Other procedures that may help alleviate pressure from the patellofemoral include tibial tubercle transfer, patellectomy (remove the patella), and patellofemoral arthroplasty (replace the patella). The authors describe the indications and use for each of these operations.
Tibial tubercle transfer refers to the removal and relocation of the bump of bone called the tibial tubercle. This is the insertion point for the quadriceps muscle. The idea in transferring this area of bone is to change the pull of the quadriceps muscle on the patella and thereby reduce the load on the arthritic patella. The surgeon must plan this procedure carefully, using the results of X-rays, MRIs, and arthroscopy to determine what type of incision to use, where to make the incision, and how far to move the tubercle.
Treatment of patellofemoral problems is difficult. Disabling knee pain and patellofemoral breakdown may not respond to any of these limited surgical interventions. Sometimes it’s necessary to remove the patella completely. This is considered a more radical approach but it’s a simple and safe procedure that works. The down side is that the patient is left with a big loss in knee extension strength.
One alternative to just a patellectomy alone is a patellar replacement. A screw-on patellar shell is used to replace the patella once it is removed. Early efforts at patellofemoral replacement resulted in as many failures as successes. Newer designs and 3-D technology for designing the implant to fit the patient have improved overall results.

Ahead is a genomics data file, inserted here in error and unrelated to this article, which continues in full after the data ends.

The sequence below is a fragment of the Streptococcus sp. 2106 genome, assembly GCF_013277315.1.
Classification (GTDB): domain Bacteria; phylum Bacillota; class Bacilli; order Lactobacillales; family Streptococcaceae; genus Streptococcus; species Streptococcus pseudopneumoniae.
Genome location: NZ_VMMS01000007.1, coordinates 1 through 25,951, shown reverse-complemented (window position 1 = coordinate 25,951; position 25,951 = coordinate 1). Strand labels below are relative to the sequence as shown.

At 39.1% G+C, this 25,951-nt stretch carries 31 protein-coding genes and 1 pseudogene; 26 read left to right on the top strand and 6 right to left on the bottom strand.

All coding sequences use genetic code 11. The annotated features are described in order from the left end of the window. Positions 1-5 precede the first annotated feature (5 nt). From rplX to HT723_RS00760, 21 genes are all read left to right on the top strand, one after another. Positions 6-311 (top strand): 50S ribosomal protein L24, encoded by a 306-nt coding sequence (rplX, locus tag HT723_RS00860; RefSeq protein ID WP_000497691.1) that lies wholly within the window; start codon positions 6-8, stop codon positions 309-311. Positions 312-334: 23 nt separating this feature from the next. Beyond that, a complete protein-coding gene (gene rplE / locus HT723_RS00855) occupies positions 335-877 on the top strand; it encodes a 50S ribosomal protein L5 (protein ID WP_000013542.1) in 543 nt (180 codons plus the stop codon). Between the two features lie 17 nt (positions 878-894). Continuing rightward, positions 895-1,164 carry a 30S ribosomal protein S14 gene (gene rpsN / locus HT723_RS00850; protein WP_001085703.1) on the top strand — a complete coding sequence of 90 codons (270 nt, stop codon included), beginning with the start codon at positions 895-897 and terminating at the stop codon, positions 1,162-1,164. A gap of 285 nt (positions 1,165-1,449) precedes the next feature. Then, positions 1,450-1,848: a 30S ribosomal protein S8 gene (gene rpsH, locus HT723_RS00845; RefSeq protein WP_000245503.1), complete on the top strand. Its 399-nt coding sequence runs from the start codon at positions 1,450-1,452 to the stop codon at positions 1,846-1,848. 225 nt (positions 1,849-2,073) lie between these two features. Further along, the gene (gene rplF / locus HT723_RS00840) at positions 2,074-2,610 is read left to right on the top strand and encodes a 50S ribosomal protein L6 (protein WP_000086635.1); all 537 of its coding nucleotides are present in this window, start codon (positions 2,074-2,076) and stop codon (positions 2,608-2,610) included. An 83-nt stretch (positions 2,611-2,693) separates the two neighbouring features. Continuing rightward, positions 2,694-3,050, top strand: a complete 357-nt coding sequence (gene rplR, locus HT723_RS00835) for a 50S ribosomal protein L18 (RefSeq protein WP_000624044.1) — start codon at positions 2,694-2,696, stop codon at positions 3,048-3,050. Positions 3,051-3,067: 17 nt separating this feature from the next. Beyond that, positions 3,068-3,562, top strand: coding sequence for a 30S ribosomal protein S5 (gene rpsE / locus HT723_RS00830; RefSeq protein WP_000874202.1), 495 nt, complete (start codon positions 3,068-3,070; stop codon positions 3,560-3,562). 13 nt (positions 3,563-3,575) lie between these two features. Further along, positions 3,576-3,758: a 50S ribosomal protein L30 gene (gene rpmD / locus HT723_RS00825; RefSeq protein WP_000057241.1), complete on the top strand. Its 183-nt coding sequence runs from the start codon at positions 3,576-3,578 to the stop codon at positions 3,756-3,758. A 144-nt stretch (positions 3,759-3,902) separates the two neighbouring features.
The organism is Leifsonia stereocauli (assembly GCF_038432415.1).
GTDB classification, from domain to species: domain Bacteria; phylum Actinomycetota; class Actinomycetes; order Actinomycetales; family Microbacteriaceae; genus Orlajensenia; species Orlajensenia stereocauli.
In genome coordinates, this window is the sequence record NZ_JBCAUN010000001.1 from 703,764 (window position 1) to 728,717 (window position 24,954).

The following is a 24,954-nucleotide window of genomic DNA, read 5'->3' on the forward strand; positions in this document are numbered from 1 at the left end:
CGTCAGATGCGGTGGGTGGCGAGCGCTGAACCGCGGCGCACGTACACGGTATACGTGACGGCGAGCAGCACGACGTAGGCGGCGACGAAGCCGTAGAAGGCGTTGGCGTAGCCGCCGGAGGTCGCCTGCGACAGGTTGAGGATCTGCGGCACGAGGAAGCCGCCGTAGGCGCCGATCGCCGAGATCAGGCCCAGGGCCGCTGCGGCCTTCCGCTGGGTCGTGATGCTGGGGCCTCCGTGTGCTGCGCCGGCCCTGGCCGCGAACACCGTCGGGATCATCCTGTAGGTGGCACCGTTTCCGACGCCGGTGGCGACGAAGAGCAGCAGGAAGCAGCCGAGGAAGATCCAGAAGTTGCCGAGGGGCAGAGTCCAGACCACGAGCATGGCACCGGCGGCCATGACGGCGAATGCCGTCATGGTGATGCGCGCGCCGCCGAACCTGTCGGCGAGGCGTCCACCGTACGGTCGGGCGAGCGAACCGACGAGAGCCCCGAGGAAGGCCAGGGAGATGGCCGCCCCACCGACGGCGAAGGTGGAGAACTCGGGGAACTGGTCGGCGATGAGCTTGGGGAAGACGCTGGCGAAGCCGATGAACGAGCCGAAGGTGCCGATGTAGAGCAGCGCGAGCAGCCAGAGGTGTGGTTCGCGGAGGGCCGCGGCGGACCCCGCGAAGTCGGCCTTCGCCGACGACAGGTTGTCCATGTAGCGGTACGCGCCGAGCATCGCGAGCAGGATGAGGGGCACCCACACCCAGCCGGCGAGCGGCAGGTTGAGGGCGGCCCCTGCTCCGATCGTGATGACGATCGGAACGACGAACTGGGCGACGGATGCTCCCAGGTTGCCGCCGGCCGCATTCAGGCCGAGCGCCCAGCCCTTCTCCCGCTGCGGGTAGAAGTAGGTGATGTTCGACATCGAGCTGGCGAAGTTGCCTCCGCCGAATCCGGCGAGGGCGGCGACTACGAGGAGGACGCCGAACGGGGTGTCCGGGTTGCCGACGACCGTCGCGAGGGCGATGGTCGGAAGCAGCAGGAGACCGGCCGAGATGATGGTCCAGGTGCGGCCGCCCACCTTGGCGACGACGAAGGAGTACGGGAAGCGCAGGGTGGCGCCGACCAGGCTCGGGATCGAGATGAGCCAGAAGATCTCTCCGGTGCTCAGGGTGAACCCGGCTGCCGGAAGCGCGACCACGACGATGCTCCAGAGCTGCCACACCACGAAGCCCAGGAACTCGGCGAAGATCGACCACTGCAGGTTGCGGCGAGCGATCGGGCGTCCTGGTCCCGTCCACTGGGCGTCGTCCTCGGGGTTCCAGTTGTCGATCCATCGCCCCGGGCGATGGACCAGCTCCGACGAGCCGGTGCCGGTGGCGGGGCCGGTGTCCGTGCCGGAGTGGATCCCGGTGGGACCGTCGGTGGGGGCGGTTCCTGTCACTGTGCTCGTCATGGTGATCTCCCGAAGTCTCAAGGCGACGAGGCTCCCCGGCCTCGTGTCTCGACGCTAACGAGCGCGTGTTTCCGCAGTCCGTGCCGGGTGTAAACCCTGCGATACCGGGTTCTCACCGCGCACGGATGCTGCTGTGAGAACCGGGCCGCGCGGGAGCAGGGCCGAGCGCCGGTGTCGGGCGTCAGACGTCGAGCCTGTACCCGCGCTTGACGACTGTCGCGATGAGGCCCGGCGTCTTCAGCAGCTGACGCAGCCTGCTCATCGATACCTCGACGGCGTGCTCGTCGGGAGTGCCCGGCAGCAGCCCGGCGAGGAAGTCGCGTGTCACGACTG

If all efforts fail to improve symptoms, motion, and function, then a total knee replacement (TKR) may be the final choice. This procedure is not advised for younger patients but reserved for older adults. Because of the abnormal alignment and mechanics that led to the patellofemoral arthritis in the first place, surgeons must approach a total knee replacement carefully. Imbalances must be corrected during the procedure to ensure optimal results.
What does the future hold for patients who develop patellofemoral arthritis in the years ahead? The hope is to identify contributing factors early enough to prevent this problem from developing. Short of that, restoring damaged cartilage is the focus of a new area of study called orthobiologics. And for those who end up with a patellar or full knee replacement, improved implant designs and surgical techniques will continue to provide satisfactory pain relief and restored knee function.